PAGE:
New Mexico has a distinctive cuisine of its own, characterized by chile (chile, not chili) peppers, pork, beans, blue corn, and other common ingredients. Any town anywhere in New Mexico will have a diner selling both American and New Mexican food, and specific recipes may vary. Wherever you go, you will probably be asked the question "Red or Green?". What this means is what kind of chile you want on your dish, red chile (which tends to be the hottest) or green chile.
The Native Americans in the area also have a cuisine of their own, and you may find local restaurants specializing in frybread, Navajo tacos, cornbread, or posole.
Be warned that alcoholic beverages are forbidden in the Navajo Nation and in many other American Indian pueblos and reservations. Note that many Mormon-owned restaurants do not serve coffee, tea, or alcohol. There are many other drinks to have there.
Common sense should be applied to any problems you may face. The desert is beautiful, but it does not suffer fools kindly. Cell phone coverage is extremely spotty outside of urban areas, and while it's usually possible to use a cell phone from the interstate highways, this is nowhere close to universally true. Also, many areas of the Southwest can be as much as two hundred miles from the nearest tow truck, so be prepared. Have a spare, a jack, and a lug wrench, not to mention a full gas tank, blankets and extra water for use in an emergency. Winter nights can be bitterly cold in the desert, especially at higher altitudes, even at times when the daytime temperatures are quite hot.
Some areas experience dust-storms where visibility is almost nil. While usually brief, dust storms need to be taken seriously as they can quickly decrease visibility. Similar as with blizzard "whiteout conditions", multiple-car collisions are unfortunately a rather common occurrence in dust storm "brownout conditions" in the southwest, as drivers underestimate or disregard their reduced visibility.
If you see a dust storm while driving:
- Turn on your headlights and slow to an appropriate speed.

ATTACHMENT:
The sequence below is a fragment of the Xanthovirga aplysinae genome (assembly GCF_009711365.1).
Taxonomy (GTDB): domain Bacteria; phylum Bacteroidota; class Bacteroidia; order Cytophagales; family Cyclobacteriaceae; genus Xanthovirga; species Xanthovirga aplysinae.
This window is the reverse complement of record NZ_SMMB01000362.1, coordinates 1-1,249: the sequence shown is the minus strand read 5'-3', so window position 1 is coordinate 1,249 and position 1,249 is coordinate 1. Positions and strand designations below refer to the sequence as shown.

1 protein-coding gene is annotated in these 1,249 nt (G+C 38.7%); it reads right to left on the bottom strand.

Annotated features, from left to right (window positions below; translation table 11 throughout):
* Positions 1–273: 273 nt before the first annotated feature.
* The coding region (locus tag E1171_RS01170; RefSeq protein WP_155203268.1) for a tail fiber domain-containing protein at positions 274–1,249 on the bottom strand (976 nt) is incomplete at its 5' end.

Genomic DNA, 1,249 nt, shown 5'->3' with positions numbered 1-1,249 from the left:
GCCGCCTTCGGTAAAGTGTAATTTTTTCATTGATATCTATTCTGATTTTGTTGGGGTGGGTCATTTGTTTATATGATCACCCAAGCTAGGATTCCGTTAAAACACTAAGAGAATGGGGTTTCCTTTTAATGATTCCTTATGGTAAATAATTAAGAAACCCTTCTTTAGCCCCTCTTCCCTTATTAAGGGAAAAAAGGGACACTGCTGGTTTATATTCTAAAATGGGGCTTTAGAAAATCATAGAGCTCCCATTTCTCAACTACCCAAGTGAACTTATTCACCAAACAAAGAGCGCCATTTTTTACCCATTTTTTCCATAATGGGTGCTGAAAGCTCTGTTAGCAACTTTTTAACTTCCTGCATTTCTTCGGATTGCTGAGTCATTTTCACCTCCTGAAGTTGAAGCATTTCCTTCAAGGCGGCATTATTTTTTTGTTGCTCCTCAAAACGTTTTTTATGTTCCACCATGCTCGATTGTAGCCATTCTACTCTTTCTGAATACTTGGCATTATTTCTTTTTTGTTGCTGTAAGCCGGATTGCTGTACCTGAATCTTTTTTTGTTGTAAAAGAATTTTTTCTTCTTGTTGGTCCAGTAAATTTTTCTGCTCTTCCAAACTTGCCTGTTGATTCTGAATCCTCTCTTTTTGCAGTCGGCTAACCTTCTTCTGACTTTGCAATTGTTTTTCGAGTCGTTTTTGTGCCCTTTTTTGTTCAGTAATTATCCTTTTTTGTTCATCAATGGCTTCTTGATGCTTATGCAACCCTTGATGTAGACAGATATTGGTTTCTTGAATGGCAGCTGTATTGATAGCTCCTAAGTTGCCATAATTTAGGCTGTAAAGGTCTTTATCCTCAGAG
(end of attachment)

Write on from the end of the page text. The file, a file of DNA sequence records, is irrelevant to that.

- If you can safely avoid it, do not enter the dust storm.
- If you need to pull off the road, get as far to the right as possible, going even beyond the shoulder into the ditch if possible.
- Turn off the car, headlights and parking lights, set the parking brake, and keep your foot off the brake pedal - go dark, otherwise other drivers may think you're a car in motion and likely rear-end you.
Rain and flash floodsEdit
During summer, typically central Arizona and New Mexico do experience heavy rainstorms, called monsoons. While these may be brief in any given area, the heavy rain can cause flooding in low-lying areas. If you find yourself driving during one of these storms:
- Slow down: road surfaces are slick from the water, but also the oils especially if it's the first rain of the season.
- If you need to pull off the road, get as far to the right as possible. Turn off the car, headlights and parking lights, set the parking brake, and keep your foot off the brake pedal - go dark, otherwise other drivers may think you're a car in motion.
- Pay attention to hazard signs and roadblocks. If you see a sign that says "Do Not Cross When Flooded", take it seriously and find another way. In some states and municipalities, any motorist who drives around barricades into a flooded stretch of roadway may be charged for the cost of his or her rescue. In Arizona this is commonly known as the "Stupid Motorist Law".
- Don't cross rain-swollen washes. You could get caught in a flash flood, and you don't know what's under the water. That guy out there who seems to be only ankle-deep in water may be standing on the roof of his pickup truck.
- Most of these summer monsoon rainstorms are accompanied by lightning; some bring hail. Take proper precautions.
If you choose to enter the desert to go hiking or sight-seeing, wear comfortable shoes with a tread and bring water. Natives to the area are disdainful of those who are lost or injured while hiking or exploring. Many desert and mountain areas do not have cell phone reception; it is vital to bring maps and tell someone where you will be going and when you expect to return. Hiking during the day is often a poor choice, due to the intense heat, it's better to start around dawn when it is cool.
Also, it is best to hike during the earlier part of the day, as thunderstorms tend to develop suddenly during the afternoon. Don't enter narrow canyons or dry river beads if rain or storms are in the forecast. In the event you encounter inclement weather conditions, seek high ground immediately! When it does rain in the desert, it can be quite heavy and come real fast. Thunderstorms can cause flash flooding in canyons and other low laying areas, even if it is not raining in the immediate vicinity.